The other huge and obvious point they couldn’t quite figure out was the intended audience of Richard Dawkins’ books/programs and Sam Harris’ work. They kept harping on how they’re (Sam and Richard) never going to persuade or convert “true believers” over to their side with the presentational style they use.  That’s NOT who they’re trying to reach – Hello? Again, Hello? Did you even read the books? Or did you just pick sound bites out to show just how ignorant you are of why these books were written? 

I would venture to say that their works are not meant to be persuasive towards “true believers.”  They’re meant to illustrate to people like you Mr. Konner and Mr. Atron, just how bad things have gotten, and that perhaps we had better do something as a bastion of reason and rationality against this ever increasing tide of murderous irrationality. And you’re still burying your heads in the sand! Refusing to believe there’s even a problem.

Here we are, with a fundamentalist President of the United States who has all but admitted that he went to war with Iraq in order to start Armageddon – and you STILL don’t think there’s a problem. 

I must say, I thought it was kind of amusing that Konner had the gaul to quote Bertrand Russell as a comparison against Harris and Dawkins style.  However he failed to note that the principle reason Russell seems to come off so “measured” in his presentation of atheism is because we’re reading his commentary through the lens of time.  When considered within the context of when Russell wrote “Why I Am Not a Christian” and many of his other atheistic essays, he was considered quite condescending, disrespectful, and vitriolic towards those who held deeply religious sensibilities.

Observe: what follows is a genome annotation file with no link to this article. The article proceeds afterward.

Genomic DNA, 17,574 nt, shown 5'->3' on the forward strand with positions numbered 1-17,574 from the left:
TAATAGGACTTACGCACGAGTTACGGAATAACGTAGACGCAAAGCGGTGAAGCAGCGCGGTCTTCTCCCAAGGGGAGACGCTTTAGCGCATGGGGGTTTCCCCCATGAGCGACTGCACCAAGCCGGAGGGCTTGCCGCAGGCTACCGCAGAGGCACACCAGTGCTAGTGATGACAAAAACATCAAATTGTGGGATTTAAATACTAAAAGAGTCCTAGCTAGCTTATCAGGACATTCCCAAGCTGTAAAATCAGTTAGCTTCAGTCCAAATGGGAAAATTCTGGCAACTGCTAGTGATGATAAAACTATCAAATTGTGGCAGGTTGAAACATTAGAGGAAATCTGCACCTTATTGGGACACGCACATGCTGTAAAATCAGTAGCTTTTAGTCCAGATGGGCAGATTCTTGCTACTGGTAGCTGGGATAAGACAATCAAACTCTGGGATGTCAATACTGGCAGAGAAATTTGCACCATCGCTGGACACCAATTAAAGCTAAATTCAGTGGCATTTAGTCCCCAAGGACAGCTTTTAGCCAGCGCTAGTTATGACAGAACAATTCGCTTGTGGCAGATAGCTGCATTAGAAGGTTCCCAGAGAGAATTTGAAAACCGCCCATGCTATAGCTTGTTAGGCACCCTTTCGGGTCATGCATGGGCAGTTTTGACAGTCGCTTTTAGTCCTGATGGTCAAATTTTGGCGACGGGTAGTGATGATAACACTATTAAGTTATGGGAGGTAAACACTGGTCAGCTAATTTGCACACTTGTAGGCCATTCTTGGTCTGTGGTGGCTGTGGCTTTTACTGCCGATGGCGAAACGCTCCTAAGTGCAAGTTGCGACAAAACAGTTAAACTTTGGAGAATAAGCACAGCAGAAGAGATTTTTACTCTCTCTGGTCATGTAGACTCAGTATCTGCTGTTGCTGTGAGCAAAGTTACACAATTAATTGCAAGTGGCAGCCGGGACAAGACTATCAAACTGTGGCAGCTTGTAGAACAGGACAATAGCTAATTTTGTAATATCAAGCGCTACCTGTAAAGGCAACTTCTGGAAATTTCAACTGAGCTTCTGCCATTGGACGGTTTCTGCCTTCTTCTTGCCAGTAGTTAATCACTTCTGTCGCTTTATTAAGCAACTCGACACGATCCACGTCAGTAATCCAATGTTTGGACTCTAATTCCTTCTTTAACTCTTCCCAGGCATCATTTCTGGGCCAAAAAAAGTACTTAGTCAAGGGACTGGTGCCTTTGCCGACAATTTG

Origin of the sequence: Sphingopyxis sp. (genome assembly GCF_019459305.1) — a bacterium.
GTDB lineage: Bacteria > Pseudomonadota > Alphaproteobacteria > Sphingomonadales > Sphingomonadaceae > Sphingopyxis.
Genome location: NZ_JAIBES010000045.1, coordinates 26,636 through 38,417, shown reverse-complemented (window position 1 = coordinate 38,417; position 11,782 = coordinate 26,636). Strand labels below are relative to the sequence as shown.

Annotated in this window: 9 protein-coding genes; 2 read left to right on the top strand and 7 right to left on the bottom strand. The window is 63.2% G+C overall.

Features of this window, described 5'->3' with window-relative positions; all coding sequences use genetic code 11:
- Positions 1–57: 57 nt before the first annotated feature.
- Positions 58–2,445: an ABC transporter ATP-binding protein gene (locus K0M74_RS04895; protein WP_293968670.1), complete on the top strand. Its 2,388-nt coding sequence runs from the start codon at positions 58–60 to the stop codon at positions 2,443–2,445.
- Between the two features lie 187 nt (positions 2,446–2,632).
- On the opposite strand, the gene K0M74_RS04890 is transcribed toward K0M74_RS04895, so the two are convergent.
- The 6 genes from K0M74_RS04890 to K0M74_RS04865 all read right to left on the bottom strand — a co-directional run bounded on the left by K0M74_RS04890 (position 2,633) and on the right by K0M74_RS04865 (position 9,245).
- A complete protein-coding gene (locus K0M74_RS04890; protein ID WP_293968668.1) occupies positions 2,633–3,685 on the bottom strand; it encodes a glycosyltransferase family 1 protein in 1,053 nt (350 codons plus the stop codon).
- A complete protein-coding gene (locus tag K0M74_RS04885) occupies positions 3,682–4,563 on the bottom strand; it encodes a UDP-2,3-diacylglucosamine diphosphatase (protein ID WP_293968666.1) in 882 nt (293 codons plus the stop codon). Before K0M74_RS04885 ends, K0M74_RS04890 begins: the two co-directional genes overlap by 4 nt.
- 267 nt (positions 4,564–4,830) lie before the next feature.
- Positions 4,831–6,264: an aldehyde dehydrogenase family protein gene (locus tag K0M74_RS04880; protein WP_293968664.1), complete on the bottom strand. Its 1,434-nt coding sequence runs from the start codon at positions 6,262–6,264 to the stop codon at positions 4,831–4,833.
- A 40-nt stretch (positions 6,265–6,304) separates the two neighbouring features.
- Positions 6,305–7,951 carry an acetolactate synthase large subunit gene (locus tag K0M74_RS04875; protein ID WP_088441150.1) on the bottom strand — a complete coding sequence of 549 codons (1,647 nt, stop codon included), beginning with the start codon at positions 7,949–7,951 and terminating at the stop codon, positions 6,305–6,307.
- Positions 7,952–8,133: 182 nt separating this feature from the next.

Ok, some of what I’ve said does come from the realm of emotion – which I’m also sure they don’t understand why.  Emotions, as Rand states (and I believe) are a barometer of morals.  If something upsets you, it’s because it’s in contradiction to the morals you hold.  If it pleases you, it’s reinforcing your moral code.  And the reason I have such a strong negative emotional response towards Konner and Atran are because they’re seemingly ignorant of the unique and immanent danger fundamentalist beliefs pose, not just to the local geographies they’re found in, but towards the whole of civilization as we know it.  

The fact that Bush Jr. was elected not just once, but twice(!) should be a clear indicator of just how incredibly terrifyingly bad the situation is. And I’m not even a Democrat! In fact, I voted for Reagan way back when, and I don’t regret it. I did not vote for Bush Jr. however, and cannot see how any reasonable person could have.

Well this is getting much, MUCH longer than I intended, so maybe I will just have to write my own damn book to hopefully combat some of these not-so-innocent misconceptions and offer a “real-life” perspective from someone who was once a “True Believer” ™ of a fundamentalist style institution.